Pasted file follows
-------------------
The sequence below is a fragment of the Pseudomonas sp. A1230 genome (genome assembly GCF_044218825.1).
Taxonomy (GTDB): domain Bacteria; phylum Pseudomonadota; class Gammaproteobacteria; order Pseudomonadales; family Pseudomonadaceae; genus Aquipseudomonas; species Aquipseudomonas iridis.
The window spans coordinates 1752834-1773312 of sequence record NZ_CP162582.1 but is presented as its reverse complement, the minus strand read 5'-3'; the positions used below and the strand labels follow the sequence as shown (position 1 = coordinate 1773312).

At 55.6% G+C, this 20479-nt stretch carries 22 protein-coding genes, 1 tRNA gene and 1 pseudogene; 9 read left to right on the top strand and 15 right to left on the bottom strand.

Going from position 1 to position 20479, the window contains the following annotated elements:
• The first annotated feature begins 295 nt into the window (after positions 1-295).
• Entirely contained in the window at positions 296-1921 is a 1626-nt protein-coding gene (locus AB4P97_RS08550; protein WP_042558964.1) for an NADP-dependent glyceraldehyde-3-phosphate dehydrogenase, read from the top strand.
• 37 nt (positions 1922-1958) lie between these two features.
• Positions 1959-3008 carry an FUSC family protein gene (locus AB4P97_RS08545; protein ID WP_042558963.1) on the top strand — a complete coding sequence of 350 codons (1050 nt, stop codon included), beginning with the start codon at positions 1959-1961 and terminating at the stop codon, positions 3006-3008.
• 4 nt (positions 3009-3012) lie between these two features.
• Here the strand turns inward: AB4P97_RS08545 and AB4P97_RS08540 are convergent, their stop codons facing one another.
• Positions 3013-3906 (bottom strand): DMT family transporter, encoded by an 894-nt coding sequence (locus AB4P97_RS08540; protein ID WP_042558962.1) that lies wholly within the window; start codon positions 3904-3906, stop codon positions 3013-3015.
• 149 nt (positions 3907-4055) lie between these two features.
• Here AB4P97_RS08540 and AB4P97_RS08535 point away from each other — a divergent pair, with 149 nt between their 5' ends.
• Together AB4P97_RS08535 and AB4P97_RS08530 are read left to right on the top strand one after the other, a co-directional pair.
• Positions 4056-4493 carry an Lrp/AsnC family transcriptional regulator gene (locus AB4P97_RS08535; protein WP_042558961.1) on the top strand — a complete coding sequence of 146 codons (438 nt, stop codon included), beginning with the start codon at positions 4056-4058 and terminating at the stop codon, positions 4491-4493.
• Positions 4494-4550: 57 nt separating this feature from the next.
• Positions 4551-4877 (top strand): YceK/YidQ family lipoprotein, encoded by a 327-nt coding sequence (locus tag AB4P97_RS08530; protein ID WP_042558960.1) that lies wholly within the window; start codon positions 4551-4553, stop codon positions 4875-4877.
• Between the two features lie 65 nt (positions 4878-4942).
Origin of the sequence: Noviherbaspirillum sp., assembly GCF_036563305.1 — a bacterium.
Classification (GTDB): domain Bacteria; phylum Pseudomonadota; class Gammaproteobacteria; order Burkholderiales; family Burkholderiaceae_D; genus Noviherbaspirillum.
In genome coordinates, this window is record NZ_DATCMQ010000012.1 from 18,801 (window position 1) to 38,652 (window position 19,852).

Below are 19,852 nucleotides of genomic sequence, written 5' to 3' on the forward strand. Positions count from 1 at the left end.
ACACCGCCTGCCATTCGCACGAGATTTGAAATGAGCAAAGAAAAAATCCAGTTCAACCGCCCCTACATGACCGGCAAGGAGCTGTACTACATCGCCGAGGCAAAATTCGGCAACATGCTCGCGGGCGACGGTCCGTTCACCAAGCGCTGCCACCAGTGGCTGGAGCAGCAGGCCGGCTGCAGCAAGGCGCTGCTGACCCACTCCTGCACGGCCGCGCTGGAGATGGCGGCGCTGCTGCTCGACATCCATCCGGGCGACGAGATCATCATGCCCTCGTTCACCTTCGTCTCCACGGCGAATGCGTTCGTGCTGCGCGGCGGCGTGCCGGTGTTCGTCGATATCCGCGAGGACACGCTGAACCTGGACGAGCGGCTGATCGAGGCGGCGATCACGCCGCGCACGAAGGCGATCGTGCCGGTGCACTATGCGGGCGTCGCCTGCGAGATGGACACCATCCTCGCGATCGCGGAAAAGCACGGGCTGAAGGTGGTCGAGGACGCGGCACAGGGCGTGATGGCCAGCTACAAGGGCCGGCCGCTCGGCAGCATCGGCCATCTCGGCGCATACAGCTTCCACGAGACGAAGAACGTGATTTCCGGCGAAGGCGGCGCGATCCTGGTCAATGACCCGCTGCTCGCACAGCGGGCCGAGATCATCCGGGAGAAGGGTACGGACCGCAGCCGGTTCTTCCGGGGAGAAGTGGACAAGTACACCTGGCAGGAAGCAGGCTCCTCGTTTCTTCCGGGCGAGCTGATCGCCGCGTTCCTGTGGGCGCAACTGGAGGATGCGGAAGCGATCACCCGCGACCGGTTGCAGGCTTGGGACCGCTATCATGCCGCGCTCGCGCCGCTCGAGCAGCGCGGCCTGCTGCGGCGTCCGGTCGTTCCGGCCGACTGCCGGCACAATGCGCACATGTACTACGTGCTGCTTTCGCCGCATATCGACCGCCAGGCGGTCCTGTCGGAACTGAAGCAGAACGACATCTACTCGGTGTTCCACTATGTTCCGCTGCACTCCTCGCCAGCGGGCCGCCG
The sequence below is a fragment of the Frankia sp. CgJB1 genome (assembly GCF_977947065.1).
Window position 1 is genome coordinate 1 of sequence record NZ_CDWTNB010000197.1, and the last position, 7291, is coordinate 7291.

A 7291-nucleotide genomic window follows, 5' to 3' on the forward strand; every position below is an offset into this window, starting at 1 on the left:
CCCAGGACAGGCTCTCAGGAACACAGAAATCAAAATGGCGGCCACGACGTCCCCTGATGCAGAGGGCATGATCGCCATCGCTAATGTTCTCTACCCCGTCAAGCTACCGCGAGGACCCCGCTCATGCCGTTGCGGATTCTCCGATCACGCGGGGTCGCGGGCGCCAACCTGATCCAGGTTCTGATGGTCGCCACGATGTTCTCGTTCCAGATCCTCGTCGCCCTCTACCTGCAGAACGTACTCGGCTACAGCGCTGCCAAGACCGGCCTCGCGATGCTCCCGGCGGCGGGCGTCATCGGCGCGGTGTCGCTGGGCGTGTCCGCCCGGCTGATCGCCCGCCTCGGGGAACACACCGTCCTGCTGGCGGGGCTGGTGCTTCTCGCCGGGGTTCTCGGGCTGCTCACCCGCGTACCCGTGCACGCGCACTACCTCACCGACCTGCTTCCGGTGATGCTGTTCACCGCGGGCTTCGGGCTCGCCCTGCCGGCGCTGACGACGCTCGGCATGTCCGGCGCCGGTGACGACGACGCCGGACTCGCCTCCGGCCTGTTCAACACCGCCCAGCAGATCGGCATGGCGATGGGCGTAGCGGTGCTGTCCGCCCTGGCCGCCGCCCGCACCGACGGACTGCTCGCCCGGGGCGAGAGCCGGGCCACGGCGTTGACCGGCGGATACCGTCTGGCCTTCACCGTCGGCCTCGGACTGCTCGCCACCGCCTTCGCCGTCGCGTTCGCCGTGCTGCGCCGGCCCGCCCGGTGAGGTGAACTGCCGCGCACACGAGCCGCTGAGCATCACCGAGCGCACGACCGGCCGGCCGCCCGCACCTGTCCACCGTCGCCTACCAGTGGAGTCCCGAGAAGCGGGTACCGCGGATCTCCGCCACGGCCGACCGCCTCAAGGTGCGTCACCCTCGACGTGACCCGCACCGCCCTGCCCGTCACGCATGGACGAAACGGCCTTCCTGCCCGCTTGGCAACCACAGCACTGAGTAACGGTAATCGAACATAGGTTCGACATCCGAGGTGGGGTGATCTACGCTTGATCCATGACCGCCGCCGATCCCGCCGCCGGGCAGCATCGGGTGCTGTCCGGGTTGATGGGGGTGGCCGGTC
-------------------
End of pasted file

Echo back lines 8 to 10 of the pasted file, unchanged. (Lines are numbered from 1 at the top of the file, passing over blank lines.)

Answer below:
• 37 nt (positions 1922-1958) lie between these two features.
• Positions 1959-3008 carry an FUSC family protein gene (locus AB4P97_RS08545; protein ID WP_042558963.1) on the top strand — a complete coding sequence of 350 codons (1050 nt, stop codon included), beginning with the start codon at positions 1959-1961 and terminating at the stop codon, positions 3006-3008.
• 4 nt (positions 3009-3012) lie between these two features.